Jan. 11: Neiman Marcus confirms that it, too, has been the victim of a security breach. The Dallas-based retailer says it began investigating reports of fraudulent activity on credit cards belonging to customers who had shopped in its stores in mid-December when it discovered that its systems had been intruded. A third-party forensics firm confirmed the cyber-security intrusion on January 1, the company says.
Jan. 10: Target says that some additional 70 million customers had their personal information stolen during the holiday data breach. The stolen information may include names, mailing addresses, phone numbers, or emails. In addition, Neiman Marcus admits to security researcher Brian Krebs that it had also experienced a data breach involving customers' credit and debit card data.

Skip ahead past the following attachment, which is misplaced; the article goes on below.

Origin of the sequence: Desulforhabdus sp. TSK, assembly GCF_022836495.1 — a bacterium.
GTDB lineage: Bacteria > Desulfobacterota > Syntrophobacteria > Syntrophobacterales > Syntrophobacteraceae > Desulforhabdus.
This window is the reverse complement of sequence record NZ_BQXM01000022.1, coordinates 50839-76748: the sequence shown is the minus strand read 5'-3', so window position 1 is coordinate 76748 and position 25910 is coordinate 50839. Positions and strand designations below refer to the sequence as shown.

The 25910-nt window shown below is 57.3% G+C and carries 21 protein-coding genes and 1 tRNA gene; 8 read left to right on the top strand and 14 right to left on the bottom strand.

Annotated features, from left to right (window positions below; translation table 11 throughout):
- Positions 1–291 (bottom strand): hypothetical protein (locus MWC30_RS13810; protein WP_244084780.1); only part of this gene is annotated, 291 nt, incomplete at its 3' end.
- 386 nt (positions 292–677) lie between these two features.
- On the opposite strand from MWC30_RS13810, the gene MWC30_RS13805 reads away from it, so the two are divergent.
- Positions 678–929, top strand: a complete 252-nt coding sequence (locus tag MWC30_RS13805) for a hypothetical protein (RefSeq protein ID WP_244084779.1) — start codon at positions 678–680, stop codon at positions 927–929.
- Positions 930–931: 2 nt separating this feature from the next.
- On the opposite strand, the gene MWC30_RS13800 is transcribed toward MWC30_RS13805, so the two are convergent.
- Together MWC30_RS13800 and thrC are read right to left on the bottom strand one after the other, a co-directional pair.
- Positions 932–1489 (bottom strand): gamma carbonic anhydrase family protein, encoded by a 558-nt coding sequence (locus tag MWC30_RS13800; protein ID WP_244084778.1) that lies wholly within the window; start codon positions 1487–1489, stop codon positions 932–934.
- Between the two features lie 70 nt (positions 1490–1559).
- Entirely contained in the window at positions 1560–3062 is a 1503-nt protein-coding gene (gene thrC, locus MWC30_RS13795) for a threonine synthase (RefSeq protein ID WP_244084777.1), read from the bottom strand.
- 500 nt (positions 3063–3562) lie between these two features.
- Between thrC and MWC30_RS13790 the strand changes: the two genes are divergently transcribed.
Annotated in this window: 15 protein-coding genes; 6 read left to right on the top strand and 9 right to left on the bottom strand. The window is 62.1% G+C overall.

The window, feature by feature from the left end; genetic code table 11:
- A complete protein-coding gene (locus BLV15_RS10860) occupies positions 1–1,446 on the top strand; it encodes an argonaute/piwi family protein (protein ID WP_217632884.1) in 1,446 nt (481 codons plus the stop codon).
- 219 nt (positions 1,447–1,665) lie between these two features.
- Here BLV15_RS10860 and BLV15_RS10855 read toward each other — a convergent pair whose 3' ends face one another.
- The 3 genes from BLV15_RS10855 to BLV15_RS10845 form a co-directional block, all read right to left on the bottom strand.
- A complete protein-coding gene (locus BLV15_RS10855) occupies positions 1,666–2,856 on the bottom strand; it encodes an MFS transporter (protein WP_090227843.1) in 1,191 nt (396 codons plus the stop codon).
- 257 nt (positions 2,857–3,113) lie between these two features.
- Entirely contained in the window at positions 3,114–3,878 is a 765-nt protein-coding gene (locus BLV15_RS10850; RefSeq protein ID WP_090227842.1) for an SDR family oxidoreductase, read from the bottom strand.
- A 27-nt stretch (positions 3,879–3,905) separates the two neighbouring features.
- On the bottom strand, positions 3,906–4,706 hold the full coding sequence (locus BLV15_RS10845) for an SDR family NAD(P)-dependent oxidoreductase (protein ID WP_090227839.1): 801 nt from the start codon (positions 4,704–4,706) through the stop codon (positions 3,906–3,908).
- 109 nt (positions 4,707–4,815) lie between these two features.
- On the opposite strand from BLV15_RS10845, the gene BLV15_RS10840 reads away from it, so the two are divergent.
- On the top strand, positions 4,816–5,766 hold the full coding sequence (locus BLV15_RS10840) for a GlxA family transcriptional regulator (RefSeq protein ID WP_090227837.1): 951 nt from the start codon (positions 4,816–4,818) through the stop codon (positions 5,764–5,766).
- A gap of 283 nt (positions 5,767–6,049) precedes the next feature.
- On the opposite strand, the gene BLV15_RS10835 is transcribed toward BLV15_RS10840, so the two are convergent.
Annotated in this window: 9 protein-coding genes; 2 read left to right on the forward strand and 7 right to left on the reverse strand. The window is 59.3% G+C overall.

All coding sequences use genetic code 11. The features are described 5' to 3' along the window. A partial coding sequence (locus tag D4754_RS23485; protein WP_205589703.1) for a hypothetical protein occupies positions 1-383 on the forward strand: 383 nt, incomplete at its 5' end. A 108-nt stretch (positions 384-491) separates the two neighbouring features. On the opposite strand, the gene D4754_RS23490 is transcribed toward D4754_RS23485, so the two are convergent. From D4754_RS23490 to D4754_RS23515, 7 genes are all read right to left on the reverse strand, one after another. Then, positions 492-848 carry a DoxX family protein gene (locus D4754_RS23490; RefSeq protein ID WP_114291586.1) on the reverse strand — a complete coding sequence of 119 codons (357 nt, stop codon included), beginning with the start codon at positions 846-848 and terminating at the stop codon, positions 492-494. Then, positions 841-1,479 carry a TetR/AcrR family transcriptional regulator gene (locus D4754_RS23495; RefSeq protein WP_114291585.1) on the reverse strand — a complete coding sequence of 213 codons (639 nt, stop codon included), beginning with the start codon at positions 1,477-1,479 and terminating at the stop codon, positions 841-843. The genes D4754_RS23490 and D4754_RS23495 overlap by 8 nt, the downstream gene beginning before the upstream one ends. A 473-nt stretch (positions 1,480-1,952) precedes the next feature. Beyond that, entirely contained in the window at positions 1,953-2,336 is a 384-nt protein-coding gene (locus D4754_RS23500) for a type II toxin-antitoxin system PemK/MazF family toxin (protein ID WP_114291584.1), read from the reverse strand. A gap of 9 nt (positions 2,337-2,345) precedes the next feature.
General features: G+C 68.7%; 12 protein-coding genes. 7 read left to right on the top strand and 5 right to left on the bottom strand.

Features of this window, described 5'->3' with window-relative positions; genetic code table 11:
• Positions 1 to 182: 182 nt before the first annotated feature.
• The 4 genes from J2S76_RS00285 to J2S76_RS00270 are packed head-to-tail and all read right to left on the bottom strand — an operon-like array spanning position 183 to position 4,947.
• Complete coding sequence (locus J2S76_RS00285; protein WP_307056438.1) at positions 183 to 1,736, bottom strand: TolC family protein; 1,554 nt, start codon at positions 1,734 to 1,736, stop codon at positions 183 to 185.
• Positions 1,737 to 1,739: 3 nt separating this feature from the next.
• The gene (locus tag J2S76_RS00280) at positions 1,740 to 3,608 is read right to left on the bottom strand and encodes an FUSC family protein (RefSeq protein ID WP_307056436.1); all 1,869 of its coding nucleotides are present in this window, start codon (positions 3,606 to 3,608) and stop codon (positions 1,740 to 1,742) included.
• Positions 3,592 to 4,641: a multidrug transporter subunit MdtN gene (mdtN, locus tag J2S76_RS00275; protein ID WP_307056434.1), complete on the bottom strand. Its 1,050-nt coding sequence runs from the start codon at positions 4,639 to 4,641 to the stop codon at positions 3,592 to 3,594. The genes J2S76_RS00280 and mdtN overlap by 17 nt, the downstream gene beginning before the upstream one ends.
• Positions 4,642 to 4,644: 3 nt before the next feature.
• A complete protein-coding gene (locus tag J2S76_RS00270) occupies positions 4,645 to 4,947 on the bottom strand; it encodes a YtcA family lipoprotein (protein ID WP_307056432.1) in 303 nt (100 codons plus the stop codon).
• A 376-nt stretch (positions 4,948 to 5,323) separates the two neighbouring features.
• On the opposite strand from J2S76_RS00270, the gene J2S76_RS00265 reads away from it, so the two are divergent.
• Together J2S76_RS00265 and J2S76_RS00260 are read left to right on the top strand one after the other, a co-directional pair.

Jan. 8: Target customers struggle to get answers from the retailer. One report reveals that callers to the retailer's customer service line failed to get through, were put on hold for lengthy periods and often disconnected.
Jan. 2: The Department of Homeland Security's US-CERT issues a security alert warning about several types of memory scraping malware targeting POS systems of US retailers.
Dec. 31: Target reveals that a small number of gift cards sold during the holiday season failed to activate. While Target Spokeswoman Molly Snyder says less than 0.1 percent of Target gift cards sold were impacted and unrelated to the security breach, the timing serves to further contribute to its already murky customer relations.